https://www.youtube.com/watch?v=gqUPGa15Oto

If this doesn't give you an erection op, get checked for e.d.


 No.98041

>>97617

To expand on your point:

It's the long march of the industry going from finding that they can sell recorded music in the early 19xxs to refining what music sells the best, pushing any artistic liberty to the wayside, sticking to the 4 chord formula engineered to sell well to teenagers.

Record labels may have started with "swing, big band jazz, or bossa nova" but they found out that rock and roll sold better, and then found out that disco sold better … and then found out trap rap sells better.

OP might also be shocked that Hollywood movies have been declining in quality for the same reason.

Conclusion: Jews

>>97974

>Hasn't found symphonic progressive folk djent psychedelic jazz fusion

Try harder faggot.


 No.98466

Jews figured out they could use popular music to subvert culture. That's why 99.99% of all modern day popular music is degenerate awful shit.


 No.98467

>>97600

Systematic destruction of culture, identity, history and the means of creation by enforcing the copyright scheme to drive a wedge between mankind and their ability to build on the creations of their ancestors. Also used to rob and hoard mankind's creations to be used against them. Everything you see or listen to today is only produced to keep you docile, while the remaining true content creators are driven into extinction by taking away their chances to become established artist. This happens when an artist creates something worthwhile, at which point he immediately gets bought out and separated from his creation by signing a contract.


 No.98668

>>97600

>What happened to music

niggers and jews


 No.98672

>>98041

Wrong. In europe it wasn't jews, but people like ie Martin Mills we all now that european nations, unlike burgerland, had once culture other than burger one

>The whole point [of independent music publishing] is not giving people what they want but what they are going to want.

The dichotomy he presented is retarded. What's wrong with music is that it is industry, capitalism managed to capitalize art.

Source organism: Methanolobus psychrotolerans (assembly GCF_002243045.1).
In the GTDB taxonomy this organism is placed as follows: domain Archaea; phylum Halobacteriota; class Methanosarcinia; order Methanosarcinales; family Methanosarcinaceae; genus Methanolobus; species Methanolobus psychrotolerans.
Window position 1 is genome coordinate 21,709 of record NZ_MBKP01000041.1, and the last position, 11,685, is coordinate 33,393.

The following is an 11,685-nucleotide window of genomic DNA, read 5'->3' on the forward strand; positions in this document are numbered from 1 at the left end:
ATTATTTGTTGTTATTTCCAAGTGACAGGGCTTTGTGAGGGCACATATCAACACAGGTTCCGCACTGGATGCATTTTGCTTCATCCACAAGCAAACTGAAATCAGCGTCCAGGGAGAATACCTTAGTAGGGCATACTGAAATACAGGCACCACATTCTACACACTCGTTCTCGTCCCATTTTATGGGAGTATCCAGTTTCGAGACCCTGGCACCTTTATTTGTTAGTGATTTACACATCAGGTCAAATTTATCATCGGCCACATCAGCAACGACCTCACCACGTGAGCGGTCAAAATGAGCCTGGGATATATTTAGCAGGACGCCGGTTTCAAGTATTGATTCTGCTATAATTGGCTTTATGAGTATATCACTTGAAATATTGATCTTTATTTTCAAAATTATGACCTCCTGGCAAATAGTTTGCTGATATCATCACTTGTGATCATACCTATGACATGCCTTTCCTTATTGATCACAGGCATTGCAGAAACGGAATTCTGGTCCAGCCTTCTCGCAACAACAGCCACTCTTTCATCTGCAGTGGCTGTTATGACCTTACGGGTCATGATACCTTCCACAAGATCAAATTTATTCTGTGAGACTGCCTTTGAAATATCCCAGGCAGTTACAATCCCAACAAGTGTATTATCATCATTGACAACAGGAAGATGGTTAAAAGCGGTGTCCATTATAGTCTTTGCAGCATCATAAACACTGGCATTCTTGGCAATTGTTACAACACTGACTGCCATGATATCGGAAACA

What's also wrong is that the music lost its place. You hear music in "malls", while in metro, in restaurant etc.


 No.98837

YouTube embed. Click thumbnail to play.

This video makes the case that popular music has been getting worse, and there is scientific evidence for it.

I haven't particularly listened to any mainstream Western music in ages. There's so much other music easily available now–too much, even.

https://www.youtube.com/watch?v=r8dPwoCPn08


 No.98843

Everytime I see this argument I think to myself how the hell could someone not find a decent amount a music made after 00s they like. It isn't hard to find great music today you just gotta search and not be a normie with nothing but a brain stem. Go on bandcamp and wander around, click random suggested music on youtube, go to the discover playlist on spotify, do anything that could help you discover new music because you obviously aren't doing it. Also,

>drum & bass

>diverse

Made me laugh.


 No.98846

File: 4980cf691df4484⋯.png (302.6 KB, 900x841, 900:841, millennials.png)


 No.98857

File: 521f8aabcb4f057⋯.jpg (40 KB, 350x350, 1:1, new cover artist.jpg)

If you hate music so much I put this shitware disasterpiece out today

https://archive.org/details/dat1-3/

>black noise

>ambient noise

>harsh


 No.98859

>>98857

This is not a self promotion thread faggot


 No.98947


 No.98956

>>98859

Imagine me giving a shit


 No.98958

most importantly, so i'll say it first, even though it would make more sense after the second line, listen to each song with your full attention, do nothing else during that time. make sure you fully listen to it, don't just hear it.

for each of your acquaintances, query them for their favourites, if you like anything, save a copy, including metadata.

for each song you like, query databases for other songs by those artists.

and make sure to track which are your favourites, why they are your favourites.

the reason you have difficulty finding good contemporaneously composed music that is good is not because philistines suddenly, just before we existed, flooded society, but because past crap is disused. society always was, always will be–majorly, at least (we do not exclude the eccentric cases from our view, wherein the masses seemingly spontaneously display a perfectly decent taste or two, but include them as the rare counter-examples serving to underline the average. in all likelihood, such memories disuse the ignorant masses)–full of philistines. our job as cultured men is to maintain the good, and disuse the bad, so posterity can respect this time as we respect that time: the ever progressing golden-age just past. (of course, the annals have recorded all, regardless of future use)


 No.99082

>>97600

Music production has become easier. Music theory and instrument technique, however, remain as difficult as always.

Thus, musicians have progressively leaned their creative efforts towards the process of creating specific sounds for their songs and recording them, which also creates jobs throughout the whole industry (i. e. hiring engineers, renting overhyped studio houses, manufacturer sponsorships, outsourcing editors, etc.). Performance-wise, they rely on recreating the sounds they've recorded on a live show that summons large audiences instead of using their musicians' crafts to perform an abstract piece of music in the specific mood of the moment.